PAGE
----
Niacin Useful For Diabetics
by Wyn Snow, Managing Editor
to the prevailing medical wisdom, niacin can be both safe and effective
for treating lipid abnormalities in patients with diabetes.
at the UT Southwestern Medical Center in Dallas found that in dosages
of 1,000 mg/day and 1,500 mg/day, niacin therapy "was well tolerated
and changes in glycemic control were minimal," according to Dr.
Scott Grundy, the lead author of the study published in Archives
of Internal Medicine.
study used extended-release niacin (Niaspan), which can circumvent
the side effects of regular niacin, such as flushing of the skin.
The 148 study participants suffered from both diabetes and dyslipidemia,
which is characterized by high levels of triglycerides and other
lipid-related abnormalities along with depressed levels of the healthier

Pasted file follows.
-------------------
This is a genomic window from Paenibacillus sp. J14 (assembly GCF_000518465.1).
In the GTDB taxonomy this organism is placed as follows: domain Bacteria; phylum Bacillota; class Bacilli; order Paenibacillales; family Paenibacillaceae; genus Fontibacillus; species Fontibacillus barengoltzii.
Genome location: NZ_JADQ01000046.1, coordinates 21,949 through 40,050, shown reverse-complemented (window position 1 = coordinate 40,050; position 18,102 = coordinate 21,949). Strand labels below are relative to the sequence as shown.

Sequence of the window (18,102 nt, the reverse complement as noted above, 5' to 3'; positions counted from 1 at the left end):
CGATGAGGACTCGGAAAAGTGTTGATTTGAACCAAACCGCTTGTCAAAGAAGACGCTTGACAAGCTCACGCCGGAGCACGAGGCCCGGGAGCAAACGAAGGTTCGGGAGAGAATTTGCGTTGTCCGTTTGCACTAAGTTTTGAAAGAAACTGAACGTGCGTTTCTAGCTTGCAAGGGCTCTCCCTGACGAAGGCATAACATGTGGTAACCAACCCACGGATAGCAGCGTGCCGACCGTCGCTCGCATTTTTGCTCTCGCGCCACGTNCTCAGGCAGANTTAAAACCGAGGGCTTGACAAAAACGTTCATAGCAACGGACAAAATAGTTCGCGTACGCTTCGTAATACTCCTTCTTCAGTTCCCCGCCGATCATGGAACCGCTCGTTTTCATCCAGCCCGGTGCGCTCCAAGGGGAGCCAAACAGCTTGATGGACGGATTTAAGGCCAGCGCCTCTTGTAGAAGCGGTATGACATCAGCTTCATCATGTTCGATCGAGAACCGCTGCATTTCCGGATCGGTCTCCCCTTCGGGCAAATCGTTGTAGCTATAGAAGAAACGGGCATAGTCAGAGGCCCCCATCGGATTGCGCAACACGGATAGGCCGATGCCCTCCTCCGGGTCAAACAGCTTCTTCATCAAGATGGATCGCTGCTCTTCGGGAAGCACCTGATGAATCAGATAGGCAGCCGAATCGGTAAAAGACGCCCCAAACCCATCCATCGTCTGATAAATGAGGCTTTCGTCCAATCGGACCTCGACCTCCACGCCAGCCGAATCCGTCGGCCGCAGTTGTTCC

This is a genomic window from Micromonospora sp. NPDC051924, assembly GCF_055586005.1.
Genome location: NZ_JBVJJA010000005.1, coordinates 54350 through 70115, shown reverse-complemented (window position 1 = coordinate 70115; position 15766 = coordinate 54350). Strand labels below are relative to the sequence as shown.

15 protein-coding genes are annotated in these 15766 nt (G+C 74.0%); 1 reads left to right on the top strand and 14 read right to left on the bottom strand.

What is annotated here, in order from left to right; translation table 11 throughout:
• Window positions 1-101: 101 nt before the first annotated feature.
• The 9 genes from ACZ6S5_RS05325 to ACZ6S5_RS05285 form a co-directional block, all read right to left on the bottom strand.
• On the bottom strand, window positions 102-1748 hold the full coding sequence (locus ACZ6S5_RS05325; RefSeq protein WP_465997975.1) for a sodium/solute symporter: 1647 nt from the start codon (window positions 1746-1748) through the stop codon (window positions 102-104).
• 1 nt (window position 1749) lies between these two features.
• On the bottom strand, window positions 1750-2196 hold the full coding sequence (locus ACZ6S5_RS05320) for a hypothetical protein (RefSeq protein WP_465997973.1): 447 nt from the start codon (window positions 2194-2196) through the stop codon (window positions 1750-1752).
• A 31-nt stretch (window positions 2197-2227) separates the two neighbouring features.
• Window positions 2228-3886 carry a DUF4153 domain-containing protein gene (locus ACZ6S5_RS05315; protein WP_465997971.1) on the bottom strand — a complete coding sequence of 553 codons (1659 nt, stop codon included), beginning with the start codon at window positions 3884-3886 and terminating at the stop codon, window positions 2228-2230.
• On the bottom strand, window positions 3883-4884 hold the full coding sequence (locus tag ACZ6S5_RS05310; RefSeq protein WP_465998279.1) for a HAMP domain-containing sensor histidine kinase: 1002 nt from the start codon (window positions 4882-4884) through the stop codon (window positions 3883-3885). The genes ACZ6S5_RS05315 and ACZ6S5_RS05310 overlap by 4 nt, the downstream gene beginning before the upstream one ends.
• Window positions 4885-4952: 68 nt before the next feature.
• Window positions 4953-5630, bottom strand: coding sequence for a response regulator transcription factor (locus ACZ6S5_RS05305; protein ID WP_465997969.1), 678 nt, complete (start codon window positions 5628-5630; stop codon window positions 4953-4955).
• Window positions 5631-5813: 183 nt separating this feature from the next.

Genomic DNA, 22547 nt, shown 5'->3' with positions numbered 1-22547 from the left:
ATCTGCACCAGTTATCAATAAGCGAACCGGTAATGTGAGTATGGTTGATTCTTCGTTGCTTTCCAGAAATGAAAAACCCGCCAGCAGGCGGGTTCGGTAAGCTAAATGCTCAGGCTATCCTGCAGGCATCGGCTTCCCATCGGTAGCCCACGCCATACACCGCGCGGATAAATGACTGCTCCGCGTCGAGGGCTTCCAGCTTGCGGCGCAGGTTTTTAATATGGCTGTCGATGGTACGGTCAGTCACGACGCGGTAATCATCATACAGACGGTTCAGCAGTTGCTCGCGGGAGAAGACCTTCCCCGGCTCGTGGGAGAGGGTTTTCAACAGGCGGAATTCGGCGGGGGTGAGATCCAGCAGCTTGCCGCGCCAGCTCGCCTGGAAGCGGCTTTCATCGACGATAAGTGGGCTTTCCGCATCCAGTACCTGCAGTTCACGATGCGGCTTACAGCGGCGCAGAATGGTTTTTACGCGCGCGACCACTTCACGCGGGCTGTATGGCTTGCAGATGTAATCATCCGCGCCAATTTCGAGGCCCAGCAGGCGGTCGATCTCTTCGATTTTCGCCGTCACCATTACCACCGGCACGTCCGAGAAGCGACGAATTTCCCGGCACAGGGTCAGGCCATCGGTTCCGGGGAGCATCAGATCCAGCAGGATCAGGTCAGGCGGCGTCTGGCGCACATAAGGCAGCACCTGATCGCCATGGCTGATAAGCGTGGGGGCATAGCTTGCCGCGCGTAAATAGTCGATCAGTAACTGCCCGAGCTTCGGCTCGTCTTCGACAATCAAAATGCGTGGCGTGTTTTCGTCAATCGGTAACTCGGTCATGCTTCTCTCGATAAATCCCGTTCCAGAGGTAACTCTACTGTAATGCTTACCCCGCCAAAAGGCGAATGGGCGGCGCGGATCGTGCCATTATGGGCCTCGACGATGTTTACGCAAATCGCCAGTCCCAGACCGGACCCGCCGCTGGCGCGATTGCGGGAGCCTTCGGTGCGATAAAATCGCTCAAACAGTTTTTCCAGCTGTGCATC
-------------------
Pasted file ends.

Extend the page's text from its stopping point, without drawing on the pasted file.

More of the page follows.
high-density lipoprotein (HDL) cholesterol. Dyslipidemia can increase
the risk for cardiovascular disease. Fourteen million Americans
suffer from type 2 diabetes; many of them also have dyslipidemia.
received either 1,500 mg/day of extended-release niacin, 1,000 mg/day
of extended-release niacin, or a placebo. Half continued taking
prescribed statin drugs for cholesterol lowering, and 81 percent
continued their medications for diabetes. For the 1,000 mg/day group,
HDL increased by 19 percent.
the 1,500 mg/day group, HDL increased as much as 24 percent, triglycerides
decreased as much as 36 percent, and the "bad" cholesterol, low-density
lipoproteins (LDL), decreased by 7 percent.
Grazian. "Niacin Found Effective in Diabetes." AltMedicine website,
22 July 2002. www.altmedicine.com/Article.asp?ID=3422.